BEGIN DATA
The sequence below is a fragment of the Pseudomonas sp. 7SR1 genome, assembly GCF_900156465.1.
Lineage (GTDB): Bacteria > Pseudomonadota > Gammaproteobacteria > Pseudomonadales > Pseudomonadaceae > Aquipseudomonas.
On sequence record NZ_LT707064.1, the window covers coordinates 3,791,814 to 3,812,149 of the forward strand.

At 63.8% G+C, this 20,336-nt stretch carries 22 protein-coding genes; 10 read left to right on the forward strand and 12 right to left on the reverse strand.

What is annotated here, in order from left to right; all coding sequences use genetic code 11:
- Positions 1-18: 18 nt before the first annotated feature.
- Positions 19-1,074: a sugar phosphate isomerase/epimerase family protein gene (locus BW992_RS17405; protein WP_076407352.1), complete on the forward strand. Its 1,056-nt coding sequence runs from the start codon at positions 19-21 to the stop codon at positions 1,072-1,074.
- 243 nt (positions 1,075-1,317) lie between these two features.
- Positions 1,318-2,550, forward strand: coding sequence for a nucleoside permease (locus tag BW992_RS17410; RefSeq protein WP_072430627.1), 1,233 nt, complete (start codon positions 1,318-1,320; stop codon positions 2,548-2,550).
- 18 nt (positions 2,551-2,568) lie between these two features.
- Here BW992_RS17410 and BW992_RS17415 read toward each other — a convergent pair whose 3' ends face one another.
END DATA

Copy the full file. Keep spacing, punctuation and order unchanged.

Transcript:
The sequence below is a fragment of the Pseudomonas sp. 7SR1 genome, assembly GCF_900156465.1.
Lineage (GTDB): Bacteria > Pseudomonadota > Gammaproteobacteria > Pseudomonadales > Pseudomonadaceae > Aquipseudomonas.
On sequence record NZ_LT707064.1, the window covers coordinates 3,791,814 to 3,812,149 of the forward strand.

At 63.8% G+C, this 20,336-nt stretch carries 22 protein-coding genes; 10 read left to right on the forward strand and 12 right to left on the reverse strand.

What is annotated here, in order from left to right; all coding sequences use genetic code 11:
- Positions 1-18: 18 nt before the first annotated feature.
- Positions 19-1,074: a sugar phosphate isomerase/epimerase family protein gene (locus BW992_RS17405; protein WP_076407352.1), complete on the forward strand. Its 1,056-nt coding sequence runs from the start codon at positions 19-21 to the stop codon at positions 1,072-1,074.
- 243 nt (positions 1,075-1,317) lie between these two features.
- Positions 1,318-2,550, forward strand: coding sequence for a nucleoside permease (locus tag BW992_RS17410; RefSeq protein WP_072430627.1), 1,233 nt, complete (start codon positions 1,318-1,320; stop codon positions 2,548-2,550).
- 18 nt (positions 2,551-2,568) lie between these two features.
- Here BW992_RS17410 and BW992_RS17415 read toward each other — a convergent pair whose 3' ends face one another.